meten = weten

before or after

steering a process
In the Dutch language stories about controlling processes the 'meten = weten' statement is most popular. The idea is that if one can measure one can know how to steer. The key is of course to, with a goal or target, also define how to, by what characteristics, measure its behavior or properties. The 'meten = weten' applies both to processes and products. A product can be abstract like 'a strategy', but can also be an artifact or a process.
Measuring (meten) as a steering mechanism however is always after the fact. It is a feedback type of control. Knowing (weten) provides for a feedforward type of control.

measuring or producing

When measuring and steering based on the measurements one is always just a little too late. Steering only occurs after a measurement indicated a deviation. In the context of controlling a project this can be understood as steering to only occur after a delay has occurred already. The effect is that repeated measuring and steering makes the actuale state swing around the optimal state which here is indicated with the red line. The graph is a little optimistic in that a damping effect is depicted. I assume "the system" learns to better or more carefully steer.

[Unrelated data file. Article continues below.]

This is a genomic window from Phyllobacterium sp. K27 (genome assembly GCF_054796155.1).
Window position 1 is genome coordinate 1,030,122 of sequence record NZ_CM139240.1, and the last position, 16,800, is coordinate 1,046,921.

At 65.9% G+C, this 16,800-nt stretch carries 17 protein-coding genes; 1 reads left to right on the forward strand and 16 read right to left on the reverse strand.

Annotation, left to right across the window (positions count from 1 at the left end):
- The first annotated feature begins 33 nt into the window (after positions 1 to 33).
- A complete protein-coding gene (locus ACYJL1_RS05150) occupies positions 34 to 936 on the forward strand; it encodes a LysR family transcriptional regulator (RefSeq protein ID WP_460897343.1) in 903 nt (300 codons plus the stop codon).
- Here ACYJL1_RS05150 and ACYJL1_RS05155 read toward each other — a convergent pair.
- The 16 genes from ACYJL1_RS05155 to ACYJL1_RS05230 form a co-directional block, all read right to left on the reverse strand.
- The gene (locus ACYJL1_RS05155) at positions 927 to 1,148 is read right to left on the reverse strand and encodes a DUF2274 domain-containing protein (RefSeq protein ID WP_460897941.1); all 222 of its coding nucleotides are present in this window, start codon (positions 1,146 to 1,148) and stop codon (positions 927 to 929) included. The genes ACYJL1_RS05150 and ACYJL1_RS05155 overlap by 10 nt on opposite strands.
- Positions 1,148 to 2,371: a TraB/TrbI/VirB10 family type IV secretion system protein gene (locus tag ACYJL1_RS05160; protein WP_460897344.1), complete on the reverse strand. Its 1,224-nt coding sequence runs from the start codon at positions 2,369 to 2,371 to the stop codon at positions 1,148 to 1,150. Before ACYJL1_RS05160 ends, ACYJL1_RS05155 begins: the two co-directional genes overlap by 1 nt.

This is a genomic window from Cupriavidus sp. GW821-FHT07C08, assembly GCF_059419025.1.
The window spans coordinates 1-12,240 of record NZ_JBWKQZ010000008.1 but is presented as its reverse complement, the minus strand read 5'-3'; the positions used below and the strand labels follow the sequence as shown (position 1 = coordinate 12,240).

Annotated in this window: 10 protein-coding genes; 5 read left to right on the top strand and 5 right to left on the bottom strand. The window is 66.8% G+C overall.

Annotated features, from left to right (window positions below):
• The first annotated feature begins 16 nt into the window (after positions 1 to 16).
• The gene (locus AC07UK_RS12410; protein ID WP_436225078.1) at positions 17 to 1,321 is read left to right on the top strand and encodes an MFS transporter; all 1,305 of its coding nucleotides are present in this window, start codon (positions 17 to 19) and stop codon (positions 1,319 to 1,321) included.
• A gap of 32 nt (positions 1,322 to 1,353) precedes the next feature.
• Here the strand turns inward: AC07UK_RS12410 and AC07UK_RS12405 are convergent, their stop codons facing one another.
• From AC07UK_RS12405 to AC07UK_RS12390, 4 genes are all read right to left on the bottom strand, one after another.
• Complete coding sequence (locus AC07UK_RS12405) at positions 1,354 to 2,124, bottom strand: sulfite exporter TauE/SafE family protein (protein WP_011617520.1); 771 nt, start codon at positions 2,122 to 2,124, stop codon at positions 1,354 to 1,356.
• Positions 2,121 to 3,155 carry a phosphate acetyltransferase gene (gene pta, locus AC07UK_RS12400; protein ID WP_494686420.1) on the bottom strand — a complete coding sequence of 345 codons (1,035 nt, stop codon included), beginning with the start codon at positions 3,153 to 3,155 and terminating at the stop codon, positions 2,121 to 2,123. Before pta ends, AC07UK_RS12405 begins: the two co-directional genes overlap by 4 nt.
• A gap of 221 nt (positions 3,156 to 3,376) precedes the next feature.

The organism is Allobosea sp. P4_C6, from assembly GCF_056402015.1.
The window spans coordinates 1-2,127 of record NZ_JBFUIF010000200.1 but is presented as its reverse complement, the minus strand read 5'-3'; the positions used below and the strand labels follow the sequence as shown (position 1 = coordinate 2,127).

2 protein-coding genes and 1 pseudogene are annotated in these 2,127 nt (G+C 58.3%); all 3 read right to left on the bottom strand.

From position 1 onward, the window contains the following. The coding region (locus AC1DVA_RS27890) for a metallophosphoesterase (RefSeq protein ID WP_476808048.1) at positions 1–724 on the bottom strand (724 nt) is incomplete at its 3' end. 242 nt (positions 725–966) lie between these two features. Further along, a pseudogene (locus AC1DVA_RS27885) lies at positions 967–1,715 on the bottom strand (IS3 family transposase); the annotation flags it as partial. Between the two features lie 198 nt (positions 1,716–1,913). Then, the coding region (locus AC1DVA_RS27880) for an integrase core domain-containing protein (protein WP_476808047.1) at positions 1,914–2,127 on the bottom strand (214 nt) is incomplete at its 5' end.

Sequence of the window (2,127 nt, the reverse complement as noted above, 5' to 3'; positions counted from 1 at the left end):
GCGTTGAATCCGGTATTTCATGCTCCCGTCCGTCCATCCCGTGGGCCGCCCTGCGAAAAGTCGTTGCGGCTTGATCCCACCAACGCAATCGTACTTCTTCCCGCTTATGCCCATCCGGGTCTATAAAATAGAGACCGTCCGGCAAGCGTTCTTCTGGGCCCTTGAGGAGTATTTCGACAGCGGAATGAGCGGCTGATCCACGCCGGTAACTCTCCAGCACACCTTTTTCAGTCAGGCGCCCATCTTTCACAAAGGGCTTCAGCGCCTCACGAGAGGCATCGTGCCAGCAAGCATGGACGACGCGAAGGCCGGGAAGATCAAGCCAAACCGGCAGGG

The picture clearly shows that when using measuring based steering as the means to control, the road to the target becomes longer.
A way to improve the situation, reducing the waist, is to increase the frequency with which one measures and steers. If I'd measure the state a project is in once per hour then I'd continuously be much closer to the ideal line. Unfortunately my resources now would spend all their time reporting progress. They would have no time to make progress. This may explain how some types of organizations get caught up in controlling the process so much that they have hardly any time left to work on the product.
swinging around an ideal condition

knowing or changing

When knowing, a straight road to the target should be possible. I guess this makes me an advocate of the CMM model. My doubt is that I cannot see how CMM works in the context of change occurring at an increasing rate.
right on track

stimulate

Hence we stimulate knowledge, rather than project administration.
Theo van Eijndhoven, 2000